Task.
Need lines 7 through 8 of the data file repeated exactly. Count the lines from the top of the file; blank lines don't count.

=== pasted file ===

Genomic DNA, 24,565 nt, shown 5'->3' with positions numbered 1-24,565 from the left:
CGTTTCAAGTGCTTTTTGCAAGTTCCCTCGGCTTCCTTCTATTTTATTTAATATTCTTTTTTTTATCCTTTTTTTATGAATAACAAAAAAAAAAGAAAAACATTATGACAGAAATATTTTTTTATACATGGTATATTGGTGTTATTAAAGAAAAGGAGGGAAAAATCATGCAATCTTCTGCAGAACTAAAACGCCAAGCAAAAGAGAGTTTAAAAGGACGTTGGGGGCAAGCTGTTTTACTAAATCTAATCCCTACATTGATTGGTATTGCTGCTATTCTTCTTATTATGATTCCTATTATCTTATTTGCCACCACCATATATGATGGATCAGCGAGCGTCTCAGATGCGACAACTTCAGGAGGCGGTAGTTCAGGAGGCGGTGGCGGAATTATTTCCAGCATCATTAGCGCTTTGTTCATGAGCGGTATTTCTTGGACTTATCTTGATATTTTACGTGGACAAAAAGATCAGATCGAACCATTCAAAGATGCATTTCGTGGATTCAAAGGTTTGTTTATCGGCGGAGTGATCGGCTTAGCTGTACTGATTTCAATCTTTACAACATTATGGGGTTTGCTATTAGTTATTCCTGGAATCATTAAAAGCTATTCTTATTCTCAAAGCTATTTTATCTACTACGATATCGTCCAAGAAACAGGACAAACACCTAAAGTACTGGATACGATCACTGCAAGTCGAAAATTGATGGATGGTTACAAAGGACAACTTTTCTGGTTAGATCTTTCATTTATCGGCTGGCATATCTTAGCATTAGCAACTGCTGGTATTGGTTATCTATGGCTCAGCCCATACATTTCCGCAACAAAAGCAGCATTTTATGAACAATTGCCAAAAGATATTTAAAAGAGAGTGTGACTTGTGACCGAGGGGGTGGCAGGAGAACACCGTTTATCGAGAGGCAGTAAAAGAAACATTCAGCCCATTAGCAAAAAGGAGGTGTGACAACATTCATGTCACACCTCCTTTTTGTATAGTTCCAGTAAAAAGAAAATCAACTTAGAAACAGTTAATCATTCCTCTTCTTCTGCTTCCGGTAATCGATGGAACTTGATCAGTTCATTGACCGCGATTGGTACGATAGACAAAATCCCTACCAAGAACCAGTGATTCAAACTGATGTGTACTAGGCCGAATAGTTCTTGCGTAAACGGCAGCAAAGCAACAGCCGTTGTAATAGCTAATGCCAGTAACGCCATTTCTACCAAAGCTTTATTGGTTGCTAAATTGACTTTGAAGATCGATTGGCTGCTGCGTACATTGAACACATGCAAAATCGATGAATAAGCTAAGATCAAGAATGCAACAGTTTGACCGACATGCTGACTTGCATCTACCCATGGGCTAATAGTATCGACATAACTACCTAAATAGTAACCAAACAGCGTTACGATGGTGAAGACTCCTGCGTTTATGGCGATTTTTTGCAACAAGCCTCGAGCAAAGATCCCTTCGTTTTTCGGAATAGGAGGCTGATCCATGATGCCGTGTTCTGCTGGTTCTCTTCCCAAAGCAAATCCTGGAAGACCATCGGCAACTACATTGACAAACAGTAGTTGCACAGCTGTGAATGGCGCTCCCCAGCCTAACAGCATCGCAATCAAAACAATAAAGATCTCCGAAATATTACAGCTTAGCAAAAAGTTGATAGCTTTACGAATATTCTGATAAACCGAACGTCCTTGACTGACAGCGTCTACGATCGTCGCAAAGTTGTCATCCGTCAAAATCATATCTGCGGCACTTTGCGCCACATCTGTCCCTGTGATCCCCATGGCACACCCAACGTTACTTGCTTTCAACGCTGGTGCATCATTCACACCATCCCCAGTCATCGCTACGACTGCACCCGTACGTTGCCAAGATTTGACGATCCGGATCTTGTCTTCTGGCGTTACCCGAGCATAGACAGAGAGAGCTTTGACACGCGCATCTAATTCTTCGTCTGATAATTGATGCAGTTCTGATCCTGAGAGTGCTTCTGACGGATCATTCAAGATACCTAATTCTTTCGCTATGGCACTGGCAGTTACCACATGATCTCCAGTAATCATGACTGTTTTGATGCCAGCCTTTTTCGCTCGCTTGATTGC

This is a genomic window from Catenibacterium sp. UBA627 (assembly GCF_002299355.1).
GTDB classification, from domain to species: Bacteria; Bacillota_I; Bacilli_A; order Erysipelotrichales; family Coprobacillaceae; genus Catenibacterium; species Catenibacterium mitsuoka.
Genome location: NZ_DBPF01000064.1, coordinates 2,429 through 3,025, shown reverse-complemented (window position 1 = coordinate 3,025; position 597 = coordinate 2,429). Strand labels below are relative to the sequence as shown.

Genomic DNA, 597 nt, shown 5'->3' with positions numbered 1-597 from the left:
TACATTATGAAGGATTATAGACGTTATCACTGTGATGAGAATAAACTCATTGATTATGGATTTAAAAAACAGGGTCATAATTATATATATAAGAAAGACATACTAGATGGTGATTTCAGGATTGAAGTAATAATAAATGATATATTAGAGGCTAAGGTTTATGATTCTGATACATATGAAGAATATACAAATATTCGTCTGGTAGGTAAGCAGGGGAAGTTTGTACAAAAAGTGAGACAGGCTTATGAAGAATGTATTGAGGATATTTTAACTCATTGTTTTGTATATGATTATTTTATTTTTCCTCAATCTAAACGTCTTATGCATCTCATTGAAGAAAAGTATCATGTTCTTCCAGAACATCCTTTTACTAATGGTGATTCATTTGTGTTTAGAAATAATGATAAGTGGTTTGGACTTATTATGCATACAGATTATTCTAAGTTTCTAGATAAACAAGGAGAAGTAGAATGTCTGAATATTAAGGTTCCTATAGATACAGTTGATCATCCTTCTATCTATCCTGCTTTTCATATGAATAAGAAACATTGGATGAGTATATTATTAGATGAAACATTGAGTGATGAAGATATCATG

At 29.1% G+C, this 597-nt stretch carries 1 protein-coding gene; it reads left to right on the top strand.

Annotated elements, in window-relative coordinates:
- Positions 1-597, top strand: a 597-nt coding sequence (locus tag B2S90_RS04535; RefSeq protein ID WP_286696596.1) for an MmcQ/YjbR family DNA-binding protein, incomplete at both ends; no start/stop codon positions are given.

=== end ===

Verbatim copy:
TACATTATGAAGGATTATAGACGTTATCACTGTGATGAGAATAAACTCATTGATTATGGATTTAAAAAACAGGGTCATAATTATATATATAAGAAAGACATACTAGATGGTGATTTCAGGATTGAAGTAATAATAAATGATATATTAGAGGCTAAGGTTTATGATTCTGATACATATGAAGAATATACAAATATTCGTCTGGTAGGTAAGCAGGGGAAGTTTGTACAAAAAGTGAGACAGGCTTATGAAGAATGTATTGAGGATATTTTAACTCATTGTTTTGTATATGATTATTTTATTTTTCCTCAATCTAAACGTCTTATGCATCTCATTGAAGAAAAGTATCATGTTCTTCCAGAACATCCTTTTACTAATGGTGATTCATTTGTGTTTAGAAATAATGATAAGTGGTTTGGACTTATTATGCATACAGATTATTCTAAGTTTCTAGATAAACAAGGAGAAGTAGAATGTCTGAATATTAAGGTTCCTATAGATACAGTTGATCATCCTTCTATCTATCCTGCTTTTCATATGAATAAGAAACATTGGATGAGTATATTATTAGATGAAACATTGAGTGATGAAGATATCATG

At 29.1% G+C, this 597-nt stretch carries 1 protein-coding gene; it reads left to right on the top strand.